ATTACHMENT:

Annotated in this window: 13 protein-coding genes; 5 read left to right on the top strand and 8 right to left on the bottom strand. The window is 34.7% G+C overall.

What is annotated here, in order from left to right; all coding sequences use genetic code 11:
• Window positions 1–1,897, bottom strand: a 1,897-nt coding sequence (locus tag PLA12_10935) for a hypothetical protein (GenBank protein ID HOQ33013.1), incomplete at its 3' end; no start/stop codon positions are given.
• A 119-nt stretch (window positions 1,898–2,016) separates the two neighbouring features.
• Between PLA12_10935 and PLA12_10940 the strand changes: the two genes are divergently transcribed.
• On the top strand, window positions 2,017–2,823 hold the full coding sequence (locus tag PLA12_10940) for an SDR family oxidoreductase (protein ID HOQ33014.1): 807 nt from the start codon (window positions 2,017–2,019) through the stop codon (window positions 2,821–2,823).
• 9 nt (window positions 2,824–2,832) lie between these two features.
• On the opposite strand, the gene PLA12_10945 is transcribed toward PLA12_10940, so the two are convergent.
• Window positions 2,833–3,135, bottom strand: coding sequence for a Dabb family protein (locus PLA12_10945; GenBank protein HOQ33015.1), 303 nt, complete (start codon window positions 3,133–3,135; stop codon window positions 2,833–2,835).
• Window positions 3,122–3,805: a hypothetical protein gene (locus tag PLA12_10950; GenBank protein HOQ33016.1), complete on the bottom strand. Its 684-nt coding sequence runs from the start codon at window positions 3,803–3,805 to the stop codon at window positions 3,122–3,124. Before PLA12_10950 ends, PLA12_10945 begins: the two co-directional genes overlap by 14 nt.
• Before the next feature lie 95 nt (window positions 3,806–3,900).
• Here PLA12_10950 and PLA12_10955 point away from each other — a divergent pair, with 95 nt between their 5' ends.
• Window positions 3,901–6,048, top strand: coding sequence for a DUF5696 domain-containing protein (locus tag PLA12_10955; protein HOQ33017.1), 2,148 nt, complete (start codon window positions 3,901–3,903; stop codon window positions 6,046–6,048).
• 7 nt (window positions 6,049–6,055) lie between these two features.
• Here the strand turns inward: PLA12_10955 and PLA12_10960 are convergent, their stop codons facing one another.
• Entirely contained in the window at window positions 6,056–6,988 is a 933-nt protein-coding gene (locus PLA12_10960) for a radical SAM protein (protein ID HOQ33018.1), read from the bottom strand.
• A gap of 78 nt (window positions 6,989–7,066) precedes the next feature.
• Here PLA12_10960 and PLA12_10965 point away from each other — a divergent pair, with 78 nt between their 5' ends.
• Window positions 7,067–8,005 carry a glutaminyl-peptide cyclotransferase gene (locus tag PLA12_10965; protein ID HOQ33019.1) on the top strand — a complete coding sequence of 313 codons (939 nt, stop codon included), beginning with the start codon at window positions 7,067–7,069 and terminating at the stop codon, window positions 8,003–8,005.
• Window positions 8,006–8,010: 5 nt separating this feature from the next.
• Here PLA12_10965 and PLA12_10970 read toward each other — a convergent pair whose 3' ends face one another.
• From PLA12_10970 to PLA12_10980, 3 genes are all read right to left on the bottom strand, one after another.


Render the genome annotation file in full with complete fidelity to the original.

Annotated in this window: 13 protein-coding genes; 5 read left to right on the top strand and 8 right to left on the bottom strand. The window is 34.7% G+C overall.

What is annotated here, in order from left to right; all coding sequences use genetic code 11:
• Window positions 1–1,897, bottom strand: a 1,897-nt coding sequence (locus tag PLA12_10935) for a hypothetical protein (GenBank protein ID HOQ33013.1), incomplete at its 3' end; no start/stop codon positions are given.
• A 119-nt stretch (window positions 1,898–2,016) separates the two neighbouring features.
• Between PLA12_10935 and PLA12_10940 the strand changes: the two genes are divergently transcribed.
• On the top strand, window positions 2,017–2,823 hold the full coding sequence (locus tag PLA12_10940) for an SDR family oxidoreductase (protein ID HOQ33014.1): 807 nt from the start codon (window positions 2,017–2,019) through the stop codon (window positions 2,821–2,823).
• 9 nt (window positions 2,824–2,832) lie between these two features.
• On the opposite strand, the gene PLA12_10945 is transcribed toward PLA12_10940, so the two are convergent.
• Window positions 2,833–3,135, bottom strand: coding sequence for a Dabb family protein (locus PLA12_10945; GenBank protein HOQ33015.1), 303 nt, complete (start codon window positions 3,133–3,135; stop codon window positions 2,833–2,835).
• Window positions 3,122–3,805: a hypothetical protein gene (locus tag PLA12_10950; GenBank protein HOQ33016.1), complete on the bottom strand. Its 684-nt coding sequence runs from the start codon at window positions 3,803–3,805 to the stop codon at window positions 3,122–3,124. Before PLA12_10950 ends, PLA12_10945 begins: the two co-directional genes overlap by 14 nt.
• Before the next feature lie 95 nt (window positions 3,806–3,900).
• Here PLA12_10950 and PLA12_10955 point away from each other — a divergent pair, with 95 nt between their 5' ends.
• Window positions 3,901–6,048, top strand: coding sequence for a DUF5696 domain-containing protein (locus tag PLA12_10955; protein HOQ33017.1), 2,148 nt, complete (start codon window positions 3,901–3,903; stop codon window positions 6,046–6,048).
• 7 nt (window positions 6,049–6,055) lie between these two features.
• Here the strand turns inward: PLA12_10955 and PLA12_10960 are convergent, their stop codons facing one another.
• Entirely contained in the window at window positions 6,056–6,988 is a 933-nt protein-coding gene (locus PLA12_10960) for a radical SAM protein (protein ID HOQ33018.1), read from the bottom strand.
• A gap of 78 nt (window positions 6,989–7,066) precedes the next feature.
• Here PLA12_10960 and PLA12_10965 point away from each other — a divergent pair, with 78 nt between their 5' ends.
• Window positions 7,067–8,005 carry a glutaminyl-peptide cyclotransferase gene (locus tag PLA12_10965; protein ID HOQ33019.1) on the top strand — a complete coding sequence of 313 codons (939 nt, stop codon included), beginning with the start codon at window positions 7,067–7,069 and terminating at the stop codon, window positions 8,003–8,005.
• Window positions 8,006–8,010: 5 nt separating this feature from the next.
• Here PLA12_10965 and PLA12_10970 read toward each other — a convergent pair whose 3' ends face one another.
• From PLA12_10970 to PLA12_10980, 3 genes are all read right to left on the bottom strand, one after another.